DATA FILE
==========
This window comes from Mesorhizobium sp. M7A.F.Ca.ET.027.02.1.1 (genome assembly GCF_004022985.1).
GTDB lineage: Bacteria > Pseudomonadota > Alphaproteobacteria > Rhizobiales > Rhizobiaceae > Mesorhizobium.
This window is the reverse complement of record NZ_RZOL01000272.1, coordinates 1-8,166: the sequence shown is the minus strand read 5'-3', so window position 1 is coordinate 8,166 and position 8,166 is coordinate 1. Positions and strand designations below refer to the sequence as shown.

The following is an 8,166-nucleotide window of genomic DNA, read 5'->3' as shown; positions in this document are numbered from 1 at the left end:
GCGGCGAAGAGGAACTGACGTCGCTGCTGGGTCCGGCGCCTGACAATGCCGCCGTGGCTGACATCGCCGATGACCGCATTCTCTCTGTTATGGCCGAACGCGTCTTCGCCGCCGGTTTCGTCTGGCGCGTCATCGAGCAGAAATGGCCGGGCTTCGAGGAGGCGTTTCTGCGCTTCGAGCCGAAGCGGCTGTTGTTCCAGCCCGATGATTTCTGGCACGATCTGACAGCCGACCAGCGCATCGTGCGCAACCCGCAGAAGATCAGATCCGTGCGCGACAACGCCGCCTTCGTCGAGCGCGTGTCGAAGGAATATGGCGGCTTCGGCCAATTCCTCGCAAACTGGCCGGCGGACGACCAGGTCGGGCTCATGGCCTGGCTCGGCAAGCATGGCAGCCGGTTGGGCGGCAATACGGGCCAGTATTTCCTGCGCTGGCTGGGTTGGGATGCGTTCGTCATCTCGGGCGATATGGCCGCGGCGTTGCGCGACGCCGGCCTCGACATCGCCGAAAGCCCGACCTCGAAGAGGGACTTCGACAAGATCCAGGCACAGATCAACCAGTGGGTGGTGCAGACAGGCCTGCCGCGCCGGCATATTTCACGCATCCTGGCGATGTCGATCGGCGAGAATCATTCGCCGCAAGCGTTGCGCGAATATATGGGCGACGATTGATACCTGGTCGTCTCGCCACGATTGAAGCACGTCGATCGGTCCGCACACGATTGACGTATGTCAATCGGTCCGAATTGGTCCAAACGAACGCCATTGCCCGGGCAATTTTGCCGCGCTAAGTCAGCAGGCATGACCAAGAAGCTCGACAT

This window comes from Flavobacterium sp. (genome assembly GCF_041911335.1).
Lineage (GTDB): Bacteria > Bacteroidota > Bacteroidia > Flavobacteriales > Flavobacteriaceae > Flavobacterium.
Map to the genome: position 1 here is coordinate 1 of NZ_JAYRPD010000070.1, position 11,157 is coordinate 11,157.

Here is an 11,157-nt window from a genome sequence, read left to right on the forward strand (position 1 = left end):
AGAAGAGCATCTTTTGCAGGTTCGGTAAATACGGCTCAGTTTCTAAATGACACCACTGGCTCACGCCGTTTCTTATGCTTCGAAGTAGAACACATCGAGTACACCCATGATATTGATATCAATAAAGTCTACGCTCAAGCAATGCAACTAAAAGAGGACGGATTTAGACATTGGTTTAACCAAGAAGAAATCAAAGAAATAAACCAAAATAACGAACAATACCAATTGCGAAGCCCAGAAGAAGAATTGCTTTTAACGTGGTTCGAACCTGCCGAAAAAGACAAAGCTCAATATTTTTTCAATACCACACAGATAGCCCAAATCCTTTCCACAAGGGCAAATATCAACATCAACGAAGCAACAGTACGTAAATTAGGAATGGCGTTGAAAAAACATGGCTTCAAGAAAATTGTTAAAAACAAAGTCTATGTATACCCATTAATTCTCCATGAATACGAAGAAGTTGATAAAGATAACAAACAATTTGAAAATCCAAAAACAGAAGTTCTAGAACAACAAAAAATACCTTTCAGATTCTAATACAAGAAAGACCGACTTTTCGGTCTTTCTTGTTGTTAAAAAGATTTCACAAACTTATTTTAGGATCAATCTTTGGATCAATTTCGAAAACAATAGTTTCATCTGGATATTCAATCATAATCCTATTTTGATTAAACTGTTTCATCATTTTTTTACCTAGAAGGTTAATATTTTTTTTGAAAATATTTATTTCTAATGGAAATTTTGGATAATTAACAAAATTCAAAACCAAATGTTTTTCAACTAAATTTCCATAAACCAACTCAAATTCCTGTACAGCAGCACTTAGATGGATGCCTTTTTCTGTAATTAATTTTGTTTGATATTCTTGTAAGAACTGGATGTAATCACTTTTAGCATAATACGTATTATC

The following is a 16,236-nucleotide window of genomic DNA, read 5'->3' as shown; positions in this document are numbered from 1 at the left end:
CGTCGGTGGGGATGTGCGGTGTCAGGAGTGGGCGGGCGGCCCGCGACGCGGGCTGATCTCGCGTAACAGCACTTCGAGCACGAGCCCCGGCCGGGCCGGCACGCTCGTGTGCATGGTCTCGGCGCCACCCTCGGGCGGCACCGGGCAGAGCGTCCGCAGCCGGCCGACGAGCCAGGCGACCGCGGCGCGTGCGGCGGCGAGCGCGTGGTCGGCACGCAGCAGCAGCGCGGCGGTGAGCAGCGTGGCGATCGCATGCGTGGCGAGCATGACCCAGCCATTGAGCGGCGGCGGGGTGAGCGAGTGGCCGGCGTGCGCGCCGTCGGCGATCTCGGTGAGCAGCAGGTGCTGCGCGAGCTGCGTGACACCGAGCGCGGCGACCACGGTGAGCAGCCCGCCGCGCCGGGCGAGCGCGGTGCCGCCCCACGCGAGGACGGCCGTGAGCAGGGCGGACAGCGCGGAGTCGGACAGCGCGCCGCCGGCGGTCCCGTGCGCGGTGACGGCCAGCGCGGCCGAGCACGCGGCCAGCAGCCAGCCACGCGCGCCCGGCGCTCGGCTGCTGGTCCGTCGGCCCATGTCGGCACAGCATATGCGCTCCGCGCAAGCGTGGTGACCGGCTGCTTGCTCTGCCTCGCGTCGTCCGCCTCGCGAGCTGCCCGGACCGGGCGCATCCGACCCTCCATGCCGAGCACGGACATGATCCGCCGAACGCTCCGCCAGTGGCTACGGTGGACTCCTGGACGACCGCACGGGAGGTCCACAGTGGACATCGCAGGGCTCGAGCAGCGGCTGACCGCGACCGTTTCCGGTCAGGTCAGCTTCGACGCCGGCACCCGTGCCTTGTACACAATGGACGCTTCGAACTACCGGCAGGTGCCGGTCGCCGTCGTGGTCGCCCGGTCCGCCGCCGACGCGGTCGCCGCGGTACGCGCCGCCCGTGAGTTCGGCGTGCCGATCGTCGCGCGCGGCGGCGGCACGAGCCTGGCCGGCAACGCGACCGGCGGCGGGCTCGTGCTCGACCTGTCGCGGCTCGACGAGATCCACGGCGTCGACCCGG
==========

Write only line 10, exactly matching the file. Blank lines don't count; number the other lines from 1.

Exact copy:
AGAAGAGCATCTTTTGCAGGTTCGGTAAATACGGCTCAGTTTCTAAATGACACCACTGGCTCACGCCGTTTCTTATGCTTCGAAGTAGAACACATCGAGTACACCCATGATATTGATATCAATAAAGTCTACGCTCAAGCAATGCAACTAAAAGAGGACGGATTTAGACATTGGTTTAACCAAGAAGAAATCAAAGAAATAAACCAAAATAACGAACAATACCAATTGCGAAGCCCAGAAGAAGAATTGCTTTTAACGTGGTTCGAACCTGCCGAAAAAGACAAAGCTCAATATTTTTTCAATACCACACAGATAGCCCAAATCCTTTCCACAAGGGCAAATATCAACATCAACGAAGCAACAGTACGTAAATTAGGAATGGCGTTGAAAAAACATGGCTTCAAGAAAATTGTTAAAAACAAAGTCTATGTATACCCATTAATTCTCCATGAATACGAAGAAGTTGATAAAGATAACAAACAATTTGAAAATCCAAAAACAGAAGTTCTAGAACAACAAAAAATACCTTTCAGATTCTAATACAAGAAAGACCGACTTTTCGGTCTTTCTTGTTGTTAAAAAGATTTCACAAACTTATTTTAGGATCAATCTTTGGATCAATTTCGAAAACAATAGTTTCATCTGGATATTCAATCATAATCCTATTTTGATTAAACTGTTTCATCATTTTTTTACCTAGAAGGTTAATATTTTTTTTGAAAATATTTATTTCTAATGGAAATTTTGGATAATTAACAAAATTCAAAACCAAATGTTTTTCAACTAAATTTCCATAAACCAACTCAAATTCCTGTACAGCAGCACTTAGATGGATGCCTTTTTCTGTAATTAATTTTGTTTGATATTCTTGTAAGAACTGGATGTAATCACTTTTAGCATAATACGTATTATC